This Open Source model not only exists to create sustainable Open Source projects, but also to meet the expectations of the rest of the world. Software developed at Apache comes with a set of guarantees granted by the popular and business-friendly Apache License, but also with others that are the product of this open governance model, such as project independence or a well-defined project lifecycle. The ASF not only defines how projects operate while active, but also what happens when a project reaches its end-of-life, which is also important for adoption but often not considered by Open Source projects.
These guarantees, along with the reputation earned by many years of producing high-quality open source software, make the +300 freely available Apache projects, from Abdera to HTTP Server to Hadoop to Zookeeper, a trusted choice for individuals and companies looking for Open Source solutions.
The saying "Scratch Your Own Itch" is popular in the tech space, and is an integral principle at the ASF. Apache Committers have a responsibility to the community to help create a product that will outlive the interest of any particular volunteer, as well as for helping to grow and maintain the health of the Apache community.
As an ASF Member, I'm helping with project outreach and mentoring new individuals that make up the greater Apache community.
The Apache Software Foundation provides a safe place for Open Source development, and will keep evolving as technology evolves, welcoming all kinds of projects and communities, and helping people embrace Open Source. Let's see what the future holds for the Open Source world and how we can contribute to making it a better place. Scratch your own itch.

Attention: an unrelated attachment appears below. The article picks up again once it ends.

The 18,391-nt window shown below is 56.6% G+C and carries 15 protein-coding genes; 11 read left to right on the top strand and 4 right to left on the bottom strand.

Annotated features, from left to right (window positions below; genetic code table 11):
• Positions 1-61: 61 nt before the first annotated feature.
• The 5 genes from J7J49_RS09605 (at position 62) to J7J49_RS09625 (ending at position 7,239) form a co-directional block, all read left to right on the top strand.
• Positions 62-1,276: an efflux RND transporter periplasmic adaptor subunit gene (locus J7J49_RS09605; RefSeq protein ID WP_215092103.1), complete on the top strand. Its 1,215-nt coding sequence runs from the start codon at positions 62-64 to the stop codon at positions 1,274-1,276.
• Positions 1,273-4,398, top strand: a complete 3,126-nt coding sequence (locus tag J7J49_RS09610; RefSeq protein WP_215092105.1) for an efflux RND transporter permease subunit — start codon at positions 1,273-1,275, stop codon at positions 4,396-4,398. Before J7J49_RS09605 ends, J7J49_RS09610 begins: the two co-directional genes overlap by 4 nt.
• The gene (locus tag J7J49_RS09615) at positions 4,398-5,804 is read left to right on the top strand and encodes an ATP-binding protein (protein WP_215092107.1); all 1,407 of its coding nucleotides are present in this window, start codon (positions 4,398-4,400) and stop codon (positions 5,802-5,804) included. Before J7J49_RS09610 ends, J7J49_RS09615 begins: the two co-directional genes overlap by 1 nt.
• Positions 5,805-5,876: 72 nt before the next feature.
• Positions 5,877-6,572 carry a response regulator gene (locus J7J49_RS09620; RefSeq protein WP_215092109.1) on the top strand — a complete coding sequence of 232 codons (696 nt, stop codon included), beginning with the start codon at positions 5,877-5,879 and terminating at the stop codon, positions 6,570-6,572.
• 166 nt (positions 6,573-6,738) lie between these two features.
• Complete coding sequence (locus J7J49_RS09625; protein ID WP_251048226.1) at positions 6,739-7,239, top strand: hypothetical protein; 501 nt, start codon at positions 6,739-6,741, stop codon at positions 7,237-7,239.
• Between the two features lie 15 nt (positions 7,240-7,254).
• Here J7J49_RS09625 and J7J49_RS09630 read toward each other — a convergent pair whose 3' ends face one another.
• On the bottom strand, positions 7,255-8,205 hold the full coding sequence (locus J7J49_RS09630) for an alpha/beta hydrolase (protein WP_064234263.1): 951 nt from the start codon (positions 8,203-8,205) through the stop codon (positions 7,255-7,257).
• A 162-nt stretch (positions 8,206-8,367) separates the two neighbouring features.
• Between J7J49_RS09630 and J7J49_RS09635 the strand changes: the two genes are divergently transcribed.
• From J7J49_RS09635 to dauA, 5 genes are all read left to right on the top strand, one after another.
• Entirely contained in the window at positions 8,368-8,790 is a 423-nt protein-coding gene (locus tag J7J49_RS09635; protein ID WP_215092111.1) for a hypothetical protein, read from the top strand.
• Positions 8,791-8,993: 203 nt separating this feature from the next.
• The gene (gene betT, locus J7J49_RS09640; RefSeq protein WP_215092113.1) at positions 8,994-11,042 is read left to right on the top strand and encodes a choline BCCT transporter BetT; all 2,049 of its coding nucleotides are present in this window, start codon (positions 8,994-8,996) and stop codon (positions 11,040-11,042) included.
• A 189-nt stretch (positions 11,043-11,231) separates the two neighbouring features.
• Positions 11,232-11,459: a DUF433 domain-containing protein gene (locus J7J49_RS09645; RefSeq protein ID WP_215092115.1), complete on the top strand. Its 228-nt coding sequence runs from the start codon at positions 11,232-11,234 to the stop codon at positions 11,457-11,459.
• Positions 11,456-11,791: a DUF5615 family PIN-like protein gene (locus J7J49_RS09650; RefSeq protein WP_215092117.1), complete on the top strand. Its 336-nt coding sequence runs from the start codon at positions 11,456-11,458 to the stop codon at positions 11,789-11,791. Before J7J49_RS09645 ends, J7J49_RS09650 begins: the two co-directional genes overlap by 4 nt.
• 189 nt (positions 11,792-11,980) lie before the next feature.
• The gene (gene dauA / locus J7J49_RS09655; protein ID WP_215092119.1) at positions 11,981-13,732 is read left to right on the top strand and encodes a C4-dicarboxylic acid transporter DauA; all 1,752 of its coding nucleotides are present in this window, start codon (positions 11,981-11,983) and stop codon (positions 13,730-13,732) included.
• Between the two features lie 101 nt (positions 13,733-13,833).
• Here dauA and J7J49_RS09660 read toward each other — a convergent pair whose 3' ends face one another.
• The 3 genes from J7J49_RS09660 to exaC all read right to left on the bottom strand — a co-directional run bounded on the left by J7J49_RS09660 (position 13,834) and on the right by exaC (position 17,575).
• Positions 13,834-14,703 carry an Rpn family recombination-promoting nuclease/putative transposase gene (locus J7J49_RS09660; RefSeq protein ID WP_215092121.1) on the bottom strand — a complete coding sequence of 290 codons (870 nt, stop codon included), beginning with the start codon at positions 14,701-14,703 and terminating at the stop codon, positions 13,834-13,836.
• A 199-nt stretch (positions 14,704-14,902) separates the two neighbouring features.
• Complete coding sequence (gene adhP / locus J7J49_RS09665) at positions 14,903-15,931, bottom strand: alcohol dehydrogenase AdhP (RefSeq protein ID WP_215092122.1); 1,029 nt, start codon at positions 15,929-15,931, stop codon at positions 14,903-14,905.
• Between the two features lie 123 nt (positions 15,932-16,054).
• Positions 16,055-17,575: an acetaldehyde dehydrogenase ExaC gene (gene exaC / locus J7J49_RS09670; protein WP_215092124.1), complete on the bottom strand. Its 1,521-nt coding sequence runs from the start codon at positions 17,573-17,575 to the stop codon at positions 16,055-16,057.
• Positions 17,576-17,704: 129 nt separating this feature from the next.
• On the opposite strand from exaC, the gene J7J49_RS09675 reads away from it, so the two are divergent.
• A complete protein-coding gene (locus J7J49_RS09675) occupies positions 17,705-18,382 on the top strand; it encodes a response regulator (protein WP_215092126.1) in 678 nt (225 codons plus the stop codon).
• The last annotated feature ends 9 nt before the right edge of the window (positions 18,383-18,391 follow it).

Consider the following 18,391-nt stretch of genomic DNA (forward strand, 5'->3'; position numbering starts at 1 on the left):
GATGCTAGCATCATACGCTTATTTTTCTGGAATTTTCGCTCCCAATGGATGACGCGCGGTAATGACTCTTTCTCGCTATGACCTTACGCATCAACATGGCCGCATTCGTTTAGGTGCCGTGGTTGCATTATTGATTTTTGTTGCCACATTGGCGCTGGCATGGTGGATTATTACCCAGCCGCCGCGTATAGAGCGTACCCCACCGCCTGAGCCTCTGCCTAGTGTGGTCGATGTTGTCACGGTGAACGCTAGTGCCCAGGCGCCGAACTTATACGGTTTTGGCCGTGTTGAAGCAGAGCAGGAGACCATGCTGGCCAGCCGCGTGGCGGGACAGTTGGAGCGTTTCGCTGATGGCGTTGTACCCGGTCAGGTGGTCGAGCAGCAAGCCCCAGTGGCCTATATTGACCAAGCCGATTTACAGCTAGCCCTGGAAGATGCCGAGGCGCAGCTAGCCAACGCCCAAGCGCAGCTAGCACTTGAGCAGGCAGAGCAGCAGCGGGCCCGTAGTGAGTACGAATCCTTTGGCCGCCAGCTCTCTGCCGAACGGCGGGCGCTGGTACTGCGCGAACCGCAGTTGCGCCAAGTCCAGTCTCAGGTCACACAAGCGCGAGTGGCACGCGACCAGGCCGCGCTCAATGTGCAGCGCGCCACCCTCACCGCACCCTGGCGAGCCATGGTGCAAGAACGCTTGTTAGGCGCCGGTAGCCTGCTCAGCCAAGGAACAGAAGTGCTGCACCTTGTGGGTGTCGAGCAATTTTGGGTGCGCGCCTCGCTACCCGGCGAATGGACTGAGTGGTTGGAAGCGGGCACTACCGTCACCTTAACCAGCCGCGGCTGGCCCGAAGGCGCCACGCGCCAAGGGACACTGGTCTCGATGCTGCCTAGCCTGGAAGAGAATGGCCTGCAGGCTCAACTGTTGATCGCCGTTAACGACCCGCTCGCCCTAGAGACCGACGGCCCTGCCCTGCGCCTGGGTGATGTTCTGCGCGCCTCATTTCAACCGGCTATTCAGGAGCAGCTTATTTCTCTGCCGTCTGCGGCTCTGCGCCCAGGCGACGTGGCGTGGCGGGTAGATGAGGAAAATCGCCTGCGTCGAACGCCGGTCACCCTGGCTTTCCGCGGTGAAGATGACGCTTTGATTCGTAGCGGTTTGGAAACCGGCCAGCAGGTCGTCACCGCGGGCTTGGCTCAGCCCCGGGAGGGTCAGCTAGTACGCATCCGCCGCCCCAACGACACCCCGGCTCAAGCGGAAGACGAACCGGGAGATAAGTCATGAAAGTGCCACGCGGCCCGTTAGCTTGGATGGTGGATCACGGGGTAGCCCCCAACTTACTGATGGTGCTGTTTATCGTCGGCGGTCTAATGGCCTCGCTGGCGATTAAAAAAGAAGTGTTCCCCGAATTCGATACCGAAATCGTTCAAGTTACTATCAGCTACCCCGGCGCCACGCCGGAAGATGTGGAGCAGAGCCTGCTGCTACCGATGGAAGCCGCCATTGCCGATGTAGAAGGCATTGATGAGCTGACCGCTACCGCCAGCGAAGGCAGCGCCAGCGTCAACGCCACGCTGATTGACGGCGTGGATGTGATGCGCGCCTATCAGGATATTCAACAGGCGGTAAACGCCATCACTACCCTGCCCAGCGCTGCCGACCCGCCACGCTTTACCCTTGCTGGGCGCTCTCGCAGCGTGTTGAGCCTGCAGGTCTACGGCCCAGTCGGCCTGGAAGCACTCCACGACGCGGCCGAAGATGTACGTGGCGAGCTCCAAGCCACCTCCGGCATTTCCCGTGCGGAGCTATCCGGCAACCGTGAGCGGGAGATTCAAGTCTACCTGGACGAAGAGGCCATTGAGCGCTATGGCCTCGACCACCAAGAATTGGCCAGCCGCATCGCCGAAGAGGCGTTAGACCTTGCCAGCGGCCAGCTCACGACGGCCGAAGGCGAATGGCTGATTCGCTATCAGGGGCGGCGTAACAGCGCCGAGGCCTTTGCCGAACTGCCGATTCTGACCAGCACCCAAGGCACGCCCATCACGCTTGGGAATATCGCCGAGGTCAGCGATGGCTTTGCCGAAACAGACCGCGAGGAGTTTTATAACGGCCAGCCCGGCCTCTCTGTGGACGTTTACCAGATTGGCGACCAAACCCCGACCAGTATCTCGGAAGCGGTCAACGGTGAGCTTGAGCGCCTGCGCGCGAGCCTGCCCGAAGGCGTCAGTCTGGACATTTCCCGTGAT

Ignasi Barrera is a long-term Open Source contributor and became involved with the ASF in 2013, when jclouds was first submitted to the Apache Incubator. He is a member of the Apache jclouds Project Management Committee and still actively contributes to the project. Ignasi became an ASF Member in 2015, and helps with community development activities and the promotion of Open Source.
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"Success at Apache" is a monthly blog series that focuses on the processes behind why the ASF "just works". 1) Project Independence https://s.apache.org/CE0V 2) All Carrot and No Stick https://s.apache.org/ykoG 3) Asynchronous Decision Making https://s.apache.org/PMvk 4) Rule of the Makers https://s.apache.org/yFgQ 5) JFDI --the unconditional love of contributors https://s.apache.org/4pjM 6) Meritocracy and Me https://s.apache.org/tQQh 7) Learning to Build a Stronger Community https://s.apache.org/x9Be 8) Meritocracy. https://s.apache.org/DiEo 9) Lowering Barriers to Open Innovation https://s.apache.org/dAlg 10) Scratch your own itch. https://s.apache.org/Apah
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Posted at 10:06PM Oct 25, 2017 by Sally in SuccessAtApache | |
Success at Apache: All My Roads Led to Apache
by Pat Ferrel
I became involved with Apache in 2011. After several years in startups where, as CTO, I felt too removed from building things. Looking for a change, I was keenly aware that the most interesting thing about the startups was our early use of Machine Learning techniques and I wanted to see if building ML solutions, for companies new to the field might not be more satisfying. I started by spending nearly a year in researching the type of applications we had needed in the startups: Natural Language Processing (NLP), text analysis, clustering, and classification. In those days Apache Mahout http://mahout.apache.org/ had several good solutions that were designed for Big Data and approachable by an individual. These ideas seem fairly commonplace now but were in early days only 6 years ago.
Welcome to Big Data
We need something new